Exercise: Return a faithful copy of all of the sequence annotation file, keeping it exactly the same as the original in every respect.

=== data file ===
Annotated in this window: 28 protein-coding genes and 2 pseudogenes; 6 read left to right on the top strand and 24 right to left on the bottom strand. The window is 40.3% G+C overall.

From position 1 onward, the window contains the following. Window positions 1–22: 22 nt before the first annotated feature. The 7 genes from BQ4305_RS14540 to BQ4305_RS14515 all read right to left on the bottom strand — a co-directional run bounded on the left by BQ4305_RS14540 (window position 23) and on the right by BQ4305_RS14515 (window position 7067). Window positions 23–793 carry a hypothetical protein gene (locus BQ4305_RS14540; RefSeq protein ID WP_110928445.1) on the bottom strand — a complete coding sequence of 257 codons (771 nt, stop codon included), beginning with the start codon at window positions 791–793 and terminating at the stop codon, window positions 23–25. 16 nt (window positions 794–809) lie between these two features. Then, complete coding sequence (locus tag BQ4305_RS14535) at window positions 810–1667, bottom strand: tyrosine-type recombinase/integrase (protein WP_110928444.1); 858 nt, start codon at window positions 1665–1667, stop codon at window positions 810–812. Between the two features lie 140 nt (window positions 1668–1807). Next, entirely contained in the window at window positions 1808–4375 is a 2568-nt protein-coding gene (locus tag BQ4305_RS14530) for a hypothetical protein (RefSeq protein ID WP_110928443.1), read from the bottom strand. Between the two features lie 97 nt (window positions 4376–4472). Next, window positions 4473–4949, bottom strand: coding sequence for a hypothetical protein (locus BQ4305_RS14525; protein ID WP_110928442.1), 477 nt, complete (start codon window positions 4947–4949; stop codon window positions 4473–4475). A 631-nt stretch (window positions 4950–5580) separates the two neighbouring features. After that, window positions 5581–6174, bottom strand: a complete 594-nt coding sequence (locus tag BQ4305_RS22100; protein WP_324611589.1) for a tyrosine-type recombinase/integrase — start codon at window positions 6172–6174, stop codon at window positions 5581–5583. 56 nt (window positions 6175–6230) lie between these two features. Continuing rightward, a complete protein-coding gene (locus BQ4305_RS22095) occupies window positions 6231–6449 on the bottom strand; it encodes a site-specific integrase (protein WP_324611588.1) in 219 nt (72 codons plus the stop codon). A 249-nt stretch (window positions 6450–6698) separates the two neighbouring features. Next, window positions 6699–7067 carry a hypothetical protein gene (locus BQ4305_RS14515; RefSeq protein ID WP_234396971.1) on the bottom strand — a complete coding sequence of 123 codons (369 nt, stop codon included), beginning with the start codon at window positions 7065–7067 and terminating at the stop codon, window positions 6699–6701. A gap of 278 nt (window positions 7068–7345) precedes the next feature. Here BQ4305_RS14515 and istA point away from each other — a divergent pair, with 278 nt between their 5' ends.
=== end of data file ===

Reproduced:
Annotated in this window: 28 protein-coding genes and 2 pseudogenes; 6 read left to right on the top strand and 24 right to left on the bottom strand. The window is 40.3% G+C overall.

From position 1 onward, the window contains the following. Window positions 1–22: 22 nt before the first annotated feature. The 7 genes from BQ4305_RS14540 to BQ4305_RS14515 all read right to left on the bottom strand — a co-directional run bounded on the left by BQ4305_RS14540 (window position 23) and on the right by BQ4305_RS14515 (window position 7067). Window positions 23–793 carry a hypothetical protein gene (locus BQ4305_RS14540; RefSeq protein ID WP_110928445.1) on the bottom strand — a complete coding sequence of 257 codons (771 nt, stop codon included), beginning with the start codon at window positions 791–793 and terminating at the stop codon, window positions 23–25. 16 nt (window positions 794–809) lie between these two features. Then, complete coding sequence (locus tag BQ4305_RS14535) at window positions 810–1667, bottom strand: tyrosine-type recombinase/integrase (protein WP_110928444.1); 858 nt, start codon at window positions 1665–1667, stop codon at window positions 810–812. Between the two features lie 140 nt (window positions 1668–1807). Next, entirely contained in the window at window positions 1808–4375 is a 2568-nt protein-coding gene (locus tag BQ4305_RS14530) for a hypothetical protein (RefSeq protein ID WP_110928443.1), read from the bottom strand. Between the two features lie 97 nt (window positions 4376–4472). Next, window positions 4473–4949, bottom strand: coding sequence for a hypothetical protein (locus BQ4305_RS14525; protein ID WP_110928442.1), 477 nt, complete (start codon window positions 4947–4949; stop codon window positions 4473–4475). A 631-nt stretch (window positions 4950–5580) separates the two neighbouring features. After that, window positions 5581–6174, bottom strand: a complete 594-nt coding sequence (locus tag BQ4305_RS22100; protein WP_324611589.1) for a tyrosine-type recombinase/integrase — start codon at window positions 6172–6174, stop codon at window positions 5581–5583. 56 nt (window positions 6175–6230) lie between these two features. Continuing rightward, a complete protein-coding gene (locus BQ4305_RS22095) occupies window positions 6231–6449 on the bottom strand; it encodes a site-specific integrase (protein WP_324611588.1) in 219 nt (72 codons plus the stop codon). A 249-nt stretch (window positions 6450–6698) separates the two neighbouring features. Next, window positions 6699–7067 carry a hypothetical protein gene (locus BQ4305_RS14515; RefSeq protein ID WP_234396971.1) on the bottom strand — a complete coding sequence of 123 codons (369 nt, stop codon included), beginning with the start codon at window positions 7065–7067 and terminating at the stop codon, window positions 6699–6701. A gap of 278 nt (window positions 7068–7345) precedes the next feature. Here BQ4305_RS14515 and istA point away from each other — a divergent pair, with 278 nt between their 5' ends.